Next has traditionally stood as the poster child for stability in the otherwise rocky British retail sector but now the fashion giant has been injured, recording its third cautionary statement in a row.
CEO Simon Wolfson's disappointing Christmas trading update warned that 2016 would be a challenging year and he was not wrong. Full price sales in Next's first quarter fell by 0.9% between 31 January and 2 May, which Lord Wolfson said could dent annual profits by as much as almost 9%.
Britain's second biggest clothing retailer blamed the extended wintry weather and the early onset of Easter, and just as UK retailers BHS and Austin Reed collapse, should other clothing retailers be cautious too?
“NEXT's latest financials are a stark reminder that consumer confidence in the UK remains fragile," comments Richard Lim Chief Executive of consultancy Retail Economics.
“Concerns around Brexit, a slowing labour market and lacklustre wage growth are weighing on the minds of consumers. Shoppers have cut back on discretionary spending and clothing retailers are feeling the brunt. The ONS has reported even poorer conditions over the same period suggesting sales in the clothing sector fell by 3.9%, the worst in over 10 years."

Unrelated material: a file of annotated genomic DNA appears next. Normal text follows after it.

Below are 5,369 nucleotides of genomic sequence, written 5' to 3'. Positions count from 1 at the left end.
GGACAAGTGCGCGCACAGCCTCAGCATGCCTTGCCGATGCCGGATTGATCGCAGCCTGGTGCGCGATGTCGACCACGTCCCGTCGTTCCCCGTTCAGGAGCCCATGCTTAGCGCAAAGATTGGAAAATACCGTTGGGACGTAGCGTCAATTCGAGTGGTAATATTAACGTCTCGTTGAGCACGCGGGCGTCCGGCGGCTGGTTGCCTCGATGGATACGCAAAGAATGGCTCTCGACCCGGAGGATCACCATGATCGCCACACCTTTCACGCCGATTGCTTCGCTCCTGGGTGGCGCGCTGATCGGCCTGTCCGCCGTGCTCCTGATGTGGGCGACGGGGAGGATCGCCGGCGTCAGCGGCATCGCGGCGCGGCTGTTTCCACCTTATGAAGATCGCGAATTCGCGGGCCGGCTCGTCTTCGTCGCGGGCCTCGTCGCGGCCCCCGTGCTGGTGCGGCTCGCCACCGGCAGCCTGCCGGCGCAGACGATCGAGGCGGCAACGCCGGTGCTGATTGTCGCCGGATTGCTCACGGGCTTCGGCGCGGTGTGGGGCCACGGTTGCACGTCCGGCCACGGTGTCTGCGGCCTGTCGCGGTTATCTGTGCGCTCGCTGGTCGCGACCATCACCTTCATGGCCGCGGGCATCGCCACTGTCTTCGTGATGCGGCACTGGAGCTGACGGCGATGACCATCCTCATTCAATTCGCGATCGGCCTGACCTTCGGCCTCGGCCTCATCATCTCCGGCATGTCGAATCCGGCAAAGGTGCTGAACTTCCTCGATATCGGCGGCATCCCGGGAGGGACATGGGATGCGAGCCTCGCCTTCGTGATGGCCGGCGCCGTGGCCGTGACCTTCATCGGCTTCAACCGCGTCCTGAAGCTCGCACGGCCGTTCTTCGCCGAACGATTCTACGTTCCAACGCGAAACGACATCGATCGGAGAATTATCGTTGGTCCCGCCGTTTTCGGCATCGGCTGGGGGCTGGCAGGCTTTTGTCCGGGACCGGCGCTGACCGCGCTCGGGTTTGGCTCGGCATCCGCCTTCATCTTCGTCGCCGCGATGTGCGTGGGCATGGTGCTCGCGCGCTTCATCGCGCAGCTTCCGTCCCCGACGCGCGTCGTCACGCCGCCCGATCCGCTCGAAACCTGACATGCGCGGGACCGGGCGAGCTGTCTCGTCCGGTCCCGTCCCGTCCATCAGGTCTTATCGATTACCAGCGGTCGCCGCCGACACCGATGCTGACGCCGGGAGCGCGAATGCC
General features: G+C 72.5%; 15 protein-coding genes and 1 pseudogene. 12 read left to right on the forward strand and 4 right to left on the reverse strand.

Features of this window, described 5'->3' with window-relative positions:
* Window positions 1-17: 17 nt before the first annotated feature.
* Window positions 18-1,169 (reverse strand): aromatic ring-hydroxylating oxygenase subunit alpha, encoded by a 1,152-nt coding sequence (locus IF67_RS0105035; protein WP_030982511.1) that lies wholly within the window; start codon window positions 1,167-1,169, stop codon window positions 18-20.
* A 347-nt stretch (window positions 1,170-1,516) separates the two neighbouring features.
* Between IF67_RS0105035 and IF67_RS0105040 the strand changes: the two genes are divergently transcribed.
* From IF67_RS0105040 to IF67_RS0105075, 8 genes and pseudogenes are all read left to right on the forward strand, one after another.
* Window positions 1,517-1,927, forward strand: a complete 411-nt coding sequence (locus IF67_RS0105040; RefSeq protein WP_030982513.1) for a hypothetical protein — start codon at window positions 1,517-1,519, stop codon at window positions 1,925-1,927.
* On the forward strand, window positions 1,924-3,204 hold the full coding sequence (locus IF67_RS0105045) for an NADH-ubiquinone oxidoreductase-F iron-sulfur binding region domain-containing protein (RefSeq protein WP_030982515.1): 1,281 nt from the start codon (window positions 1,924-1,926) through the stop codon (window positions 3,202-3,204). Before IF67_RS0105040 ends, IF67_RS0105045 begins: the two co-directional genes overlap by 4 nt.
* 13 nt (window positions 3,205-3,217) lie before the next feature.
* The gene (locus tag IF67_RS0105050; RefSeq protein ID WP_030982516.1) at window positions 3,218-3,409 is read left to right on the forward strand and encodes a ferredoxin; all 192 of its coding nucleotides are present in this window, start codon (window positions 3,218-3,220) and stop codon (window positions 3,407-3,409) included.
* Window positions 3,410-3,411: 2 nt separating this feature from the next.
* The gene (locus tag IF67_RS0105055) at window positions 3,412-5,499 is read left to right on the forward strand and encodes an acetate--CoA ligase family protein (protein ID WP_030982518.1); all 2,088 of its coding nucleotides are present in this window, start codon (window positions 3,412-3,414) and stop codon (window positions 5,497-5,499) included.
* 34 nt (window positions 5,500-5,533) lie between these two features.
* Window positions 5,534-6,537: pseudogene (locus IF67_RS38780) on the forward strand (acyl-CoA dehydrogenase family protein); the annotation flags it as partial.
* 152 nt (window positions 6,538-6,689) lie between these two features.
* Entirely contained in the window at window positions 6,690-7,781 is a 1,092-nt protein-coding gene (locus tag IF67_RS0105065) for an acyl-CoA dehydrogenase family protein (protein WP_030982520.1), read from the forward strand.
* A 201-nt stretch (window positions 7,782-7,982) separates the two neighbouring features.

A statement from the high street chain read: "Much colder weather in March and April reduced demand for clothing, particularly over the Easter holiday period, which was unusually warm last year.
"In the same period our home and furniture full price sales, which are much less weather dependant, were up 7%.
"We believe it is unlikely (but possible) that sales will deteriorate further, and we have seen a significant improvement over the last few days as temperatures have risen.
"However, the poor performance of the last six weeks may be indicative of weaker underlying demand for clothing and a potentially wider slow-down in consumer spending."